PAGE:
Prosecutors seek 10-year sentence for rapper Maykel Castillo, seven years for artist Luis Manuel Otero Alcantara.
Published On 30 May 2022
Two dissident artists have faced their first day of trial in Cuba after being detained nearly a year ago, in an ongoing judicial process that human rights groups have labelled a “farce” and a “circus”.
Police and security forces surrounded the court in Havana on Monday, while a small group of family members was allowed access to the courthouse, an official from Cuba’s International Press Center told the Reuters news agency.
The activists, Luis Manuel Otero Alcantara and Maykel Castillo, are prominent members of the Havana-based San Isidro Movement, an artists collective that led several protests before many of the group left Cuba, alleging repression.
Otero Alcantara, 34, is accused of defaming the national flag, contempt and public disorder, and faces seven years in jail, according to a March 8 court filing viewed by Reuters.
Castillo, 39, a rapper also known as Osorbo, has also been charged with assault and faces 10 years in jail, the court document shows.
Representatives from the Havana embassies of several European countries, including the Netherlands, Germany, Czech Republic, United Kingdom, Norway and Sweden, stood huddled a block from the court awaiting access for nearly two hours after asking to enter and observe the proceedings.
“We were not authorised to enter the courthouse,” said a representative of the German embassy before departing. The representative asked not to be named and declined to say why the group had been denied access to the courthouse.
“We want human rights to be respected in all places and countries,” the diplomat said.
Both Otero Alcantara and Castillo appeared in the music video for “Patria y Vida”, a defiant hip-hop song that became the unofficial “anthem” for widespread anti-government protests that broke out in Cuba last July.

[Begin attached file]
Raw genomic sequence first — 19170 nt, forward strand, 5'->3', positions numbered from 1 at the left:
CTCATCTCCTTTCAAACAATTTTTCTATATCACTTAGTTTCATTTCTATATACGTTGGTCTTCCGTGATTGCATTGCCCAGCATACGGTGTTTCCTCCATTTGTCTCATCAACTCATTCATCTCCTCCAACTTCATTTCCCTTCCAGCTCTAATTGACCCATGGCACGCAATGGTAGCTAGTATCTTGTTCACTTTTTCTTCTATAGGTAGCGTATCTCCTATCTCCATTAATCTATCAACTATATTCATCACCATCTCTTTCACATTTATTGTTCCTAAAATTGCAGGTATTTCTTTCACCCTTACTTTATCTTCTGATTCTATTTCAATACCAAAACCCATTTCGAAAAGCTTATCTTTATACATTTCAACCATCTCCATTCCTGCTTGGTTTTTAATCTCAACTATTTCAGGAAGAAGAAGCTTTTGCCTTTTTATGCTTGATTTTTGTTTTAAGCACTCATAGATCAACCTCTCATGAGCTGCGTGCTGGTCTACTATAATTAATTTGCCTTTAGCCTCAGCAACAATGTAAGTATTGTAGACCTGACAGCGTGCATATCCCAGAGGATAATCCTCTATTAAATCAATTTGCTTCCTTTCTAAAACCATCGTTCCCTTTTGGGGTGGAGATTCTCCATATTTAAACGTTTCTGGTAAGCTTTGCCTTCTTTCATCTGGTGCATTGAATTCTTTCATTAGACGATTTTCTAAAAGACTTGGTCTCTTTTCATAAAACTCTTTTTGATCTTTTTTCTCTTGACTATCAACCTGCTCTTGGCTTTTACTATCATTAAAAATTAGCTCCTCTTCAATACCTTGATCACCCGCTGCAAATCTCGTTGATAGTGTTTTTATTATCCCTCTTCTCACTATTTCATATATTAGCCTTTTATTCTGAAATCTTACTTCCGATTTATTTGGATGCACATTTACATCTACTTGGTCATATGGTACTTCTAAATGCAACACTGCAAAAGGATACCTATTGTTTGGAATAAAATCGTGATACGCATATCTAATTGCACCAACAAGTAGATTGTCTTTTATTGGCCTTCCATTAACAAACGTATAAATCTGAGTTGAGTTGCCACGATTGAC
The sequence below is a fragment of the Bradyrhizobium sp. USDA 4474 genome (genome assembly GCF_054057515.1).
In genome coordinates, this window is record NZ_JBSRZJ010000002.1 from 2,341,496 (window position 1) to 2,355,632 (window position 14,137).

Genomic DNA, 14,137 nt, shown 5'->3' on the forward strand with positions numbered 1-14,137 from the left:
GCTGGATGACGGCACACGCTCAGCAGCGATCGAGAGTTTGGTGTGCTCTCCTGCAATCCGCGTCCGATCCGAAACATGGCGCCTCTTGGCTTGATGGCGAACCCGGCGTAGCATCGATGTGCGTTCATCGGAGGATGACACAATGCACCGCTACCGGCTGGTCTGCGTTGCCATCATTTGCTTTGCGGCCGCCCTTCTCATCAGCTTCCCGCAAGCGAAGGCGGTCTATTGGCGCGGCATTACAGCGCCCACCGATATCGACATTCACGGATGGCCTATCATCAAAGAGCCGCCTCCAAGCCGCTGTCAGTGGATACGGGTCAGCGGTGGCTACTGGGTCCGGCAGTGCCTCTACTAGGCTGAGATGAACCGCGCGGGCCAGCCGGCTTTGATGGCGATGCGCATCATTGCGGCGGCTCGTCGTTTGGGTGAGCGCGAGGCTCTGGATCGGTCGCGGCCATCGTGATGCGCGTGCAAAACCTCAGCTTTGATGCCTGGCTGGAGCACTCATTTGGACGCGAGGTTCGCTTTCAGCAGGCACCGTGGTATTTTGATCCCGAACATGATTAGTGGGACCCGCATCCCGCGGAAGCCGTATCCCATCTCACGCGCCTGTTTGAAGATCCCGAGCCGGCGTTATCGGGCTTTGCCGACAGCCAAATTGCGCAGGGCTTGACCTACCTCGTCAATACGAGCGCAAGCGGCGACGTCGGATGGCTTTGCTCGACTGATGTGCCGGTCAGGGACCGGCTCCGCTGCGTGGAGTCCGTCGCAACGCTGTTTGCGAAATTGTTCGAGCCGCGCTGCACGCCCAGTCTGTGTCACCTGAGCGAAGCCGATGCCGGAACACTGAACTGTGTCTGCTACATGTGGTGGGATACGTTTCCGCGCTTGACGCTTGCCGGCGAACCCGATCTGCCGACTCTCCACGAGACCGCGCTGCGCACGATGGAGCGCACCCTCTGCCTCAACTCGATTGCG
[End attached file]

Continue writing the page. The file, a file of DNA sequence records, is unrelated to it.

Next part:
The Cuban government did not immediately reply to a request by Reuters for comment on the trials, or say why access to the courthouse was restricted.
Cuban state media, including the ruling Communist Party newspaper Granma, have accused Castillo and Otero Alcantara’s San Isidro Movement of being part of a US-directed “soft coup” attempt – a charge the group denies.
The cases of the two men have become a lightning rod for activists and human rights groups, who allege Cuba has ramped up repression in the wake of last year’s protests.
Human Rights Watch last week called the trials a “farce”, while Amnesty International called them a “circus”.
Cuba has said those detained before and after the July protests have received fair trials in accordance with Cuban law.
According to an audio recording released last week on social media by fellow activists, authorities offered to release Otero Alcantara if he left the country, but he refused.
Cuban artists Luis Manuel Otero Alcántara and Maykel Castillo are set to stand trial on Monday.
Concerned governments, especially from Latin America & Europe, should monitor the trial and call for the artists’ release.
Joint @HRW @amnesty press release:https://t.co/IjFnnkT3Zl
— Juan Pappier (@JuanPappierHRW) May 26, 2022
Otero Alcantara also was the focus of protests by other artists following his arrest last year. He launched a hunger strike and was hospitalised to demand the return of works that authorities had confiscated when he was detained.
In a show of support, about 20 other prominent artists demanded that their works be removed from exhibition at the National Museum of Fine Arts, which rejected the call.
The streets outside the courthouse on Monday were otherwise quiet throughout the day. Several activists and friends of the men alleged on social media that they were under watch by state security and had been prohibited from leaving their homes.
Maritza Herrera, 66, said she came to show her support for her friends Otero Alcantara and Castillo. She said others had been prevented from doing so, or did not dare.
“They know that if they arrive here, they will be put in a patrol car and taken away to a [police] station. That’s why they’re not here,” she said.